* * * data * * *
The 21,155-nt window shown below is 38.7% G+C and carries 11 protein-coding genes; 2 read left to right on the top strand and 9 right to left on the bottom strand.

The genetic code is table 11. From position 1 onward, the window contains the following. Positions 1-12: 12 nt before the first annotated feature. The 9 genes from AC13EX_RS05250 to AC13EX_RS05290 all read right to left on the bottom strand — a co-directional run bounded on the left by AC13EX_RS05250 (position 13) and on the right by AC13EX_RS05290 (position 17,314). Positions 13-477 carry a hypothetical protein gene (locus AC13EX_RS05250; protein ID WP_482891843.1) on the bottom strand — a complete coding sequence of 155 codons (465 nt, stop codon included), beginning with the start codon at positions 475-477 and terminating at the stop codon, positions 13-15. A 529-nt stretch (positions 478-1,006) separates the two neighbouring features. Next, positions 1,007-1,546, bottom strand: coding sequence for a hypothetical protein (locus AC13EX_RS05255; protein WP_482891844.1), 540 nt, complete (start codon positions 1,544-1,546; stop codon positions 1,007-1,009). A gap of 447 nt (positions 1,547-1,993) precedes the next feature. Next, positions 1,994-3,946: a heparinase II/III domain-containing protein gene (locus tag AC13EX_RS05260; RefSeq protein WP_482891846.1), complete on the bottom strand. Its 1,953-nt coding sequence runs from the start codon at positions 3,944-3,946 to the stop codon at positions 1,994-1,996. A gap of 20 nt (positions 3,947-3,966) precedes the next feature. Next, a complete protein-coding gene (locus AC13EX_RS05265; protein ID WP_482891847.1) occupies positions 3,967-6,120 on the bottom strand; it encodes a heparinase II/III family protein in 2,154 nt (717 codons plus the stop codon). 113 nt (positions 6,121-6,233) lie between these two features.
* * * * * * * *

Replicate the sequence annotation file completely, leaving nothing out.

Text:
The 21,155-nt window shown below is 38.7% G+C and carries 11 protein-coding genes; 2 read left to right on the top strand and 9 right to left on the bottom strand.

The genetic code is table 11. From position 1 onward, the window contains the following. Positions 1-12: 12 nt before the first annotated feature. The 9 genes from AC13EX_RS05250 to AC13EX_RS05290 all read right to left on the bottom strand — a co-directional run bounded on the left by AC13EX_RS05250 (position 13) and on the right by AC13EX_RS05290 (position 17,314). Positions 13-477 carry a hypothetical protein gene (locus AC13EX_RS05250; protein ID WP_482891843.1) on the bottom strand — a complete coding sequence of 155 codons (465 nt, stop codon included), beginning with the start codon at positions 475-477 and terminating at the stop codon, positions 13-15. A 529-nt stretch (positions 478-1,006) separates the two neighbouring features. Next, positions 1,007-1,546, bottom strand: coding sequence for a hypothetical protein (locus AC13EX_RS05255; protein WP_482891844.1), 540 nt, complete (start codon positions 1,544-1,546; stop codon positions 1,007-1,009). A gap of 447 nt (positions 1,547-1,993) precedes the next feature. Next, positions 1,994-3,946: a heparinase II/III domain-containing protein gene (locus tag AC13EX_RS05260; RefSeq protein WP_482891846.1), complete on the bottom strand. Its 1,953-nt coding sequence runs from the start codon at positions 3,944-3,946 to the stop codon at positions 1,994-1,996. A gap of 20 nt (positions 3,947-3,966) precedes the next feature. Next, a complete protein-coding gene (locus AC13EX_RS05265; protein ID WP_482891847.1) occupies positions 3,967-6,120 on the bottom strand; it encodes a heparinase II/III family protein in 2,154 nt (717 codons plus the stop codon). 113 nt (positions 6,121-6,233) lie between these two features.